Michigan Consumer Sentiment: Up From September Final

wall-street-etfJill Mislinski: The University of Michigan Preliminary Consumer Sentiment for October came in at 92.1, an increase from the 87.2 Final September reading. Investing.com had forecast 79.0 for the October Preliminary.

Surveys of Consumers chief economist, Richard Curtin makes the following comments:

The rebound in confidence signifies that consumers have concluded that the fears expressed on Wall Street did not extend to Main Street. Importantly, the renewed confidence did not simply represent a relief rally, but instead reflected renewed optimism. Personal financial expectations rose to their highest level since 2007, as did consumers’ views toward purchases of durable goods. While consumers anticipate a continued economic expansion, many expected strong headwinds from falling commodity prices, weakened economies in China and elsewhere as well as continued stresses on European countries. Perhaps the most important finding is that low inflation and continued job growth have enabled consumers to adapt to a slower and more variable rate of economic growth by varying the pace of their spending without losing confidence that the expansion will continue. Overall, the data still indicate that consumption will expand at 2.9% during 2016. [More…]

See the chart below for a long-term perspective on this widely watched indicator. Recessions and real GDP are included to help us evaluate the correlation between the Michigan Consumer Sentiment Index and the broader economy.

Michigan Consumer Sentiment

To put today’s report into the larger historical context since its beginning in 1978, consumer sentiment is 8 percent above the average reading (arithmetic mean) and 9 percent above the geometric mean. The current index level is at the 65th percentile of the 454 monthly data points in this series.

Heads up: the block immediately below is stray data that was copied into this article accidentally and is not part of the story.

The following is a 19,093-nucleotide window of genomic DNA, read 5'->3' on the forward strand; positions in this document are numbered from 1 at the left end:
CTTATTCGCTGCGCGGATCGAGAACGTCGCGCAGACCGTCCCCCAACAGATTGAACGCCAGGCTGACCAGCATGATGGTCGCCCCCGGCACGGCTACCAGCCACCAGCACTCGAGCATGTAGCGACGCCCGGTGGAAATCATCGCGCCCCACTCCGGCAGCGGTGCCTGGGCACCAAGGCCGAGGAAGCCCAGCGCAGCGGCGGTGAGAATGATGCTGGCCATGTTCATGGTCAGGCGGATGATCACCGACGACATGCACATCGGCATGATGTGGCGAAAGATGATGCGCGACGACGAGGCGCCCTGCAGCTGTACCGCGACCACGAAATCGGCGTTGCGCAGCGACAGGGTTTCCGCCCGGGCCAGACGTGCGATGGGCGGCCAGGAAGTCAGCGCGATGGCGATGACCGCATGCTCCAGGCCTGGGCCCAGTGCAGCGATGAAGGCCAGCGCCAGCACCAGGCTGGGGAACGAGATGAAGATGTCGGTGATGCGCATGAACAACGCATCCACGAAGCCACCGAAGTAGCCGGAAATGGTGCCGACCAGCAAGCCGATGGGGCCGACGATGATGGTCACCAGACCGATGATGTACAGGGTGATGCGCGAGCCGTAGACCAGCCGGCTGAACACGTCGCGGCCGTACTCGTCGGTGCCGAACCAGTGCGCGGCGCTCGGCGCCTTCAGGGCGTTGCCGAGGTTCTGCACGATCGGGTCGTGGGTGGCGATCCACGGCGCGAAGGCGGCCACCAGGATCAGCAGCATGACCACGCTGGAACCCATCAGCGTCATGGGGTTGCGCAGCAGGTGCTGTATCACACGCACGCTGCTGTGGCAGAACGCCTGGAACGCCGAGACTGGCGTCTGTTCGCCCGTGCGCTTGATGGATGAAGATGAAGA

The Michigan average since its inception is 85.3. During non-recessionary years the average is 87.5. The average during the five recessions is 69.3. So the latest sentiment number puts us 22.8 points above the average recession mindset and 4.6 points below the non-recession average.

Note that this indicator is somewhat volatile, with a 3.1 point absolute average monthly change. The latest data point was a 4.9 point change from the previous month. For a visual sense of the volatility, here is a chart with the monthly data and a three-month moving average.

3-Month Moving Average

For the sake of comparison, here is a chart of the Conference Board’s Consumer Confidence Index (monthly update here).

(…)Click here to continue reading the original ETFDailyNews.com article: Michigan Consumer Sentiment: Up From September Final
You are viewing an abbreviated republication of ETF Daily News content. You can find full ETF Daily News articles on (www.etfdailynews.com)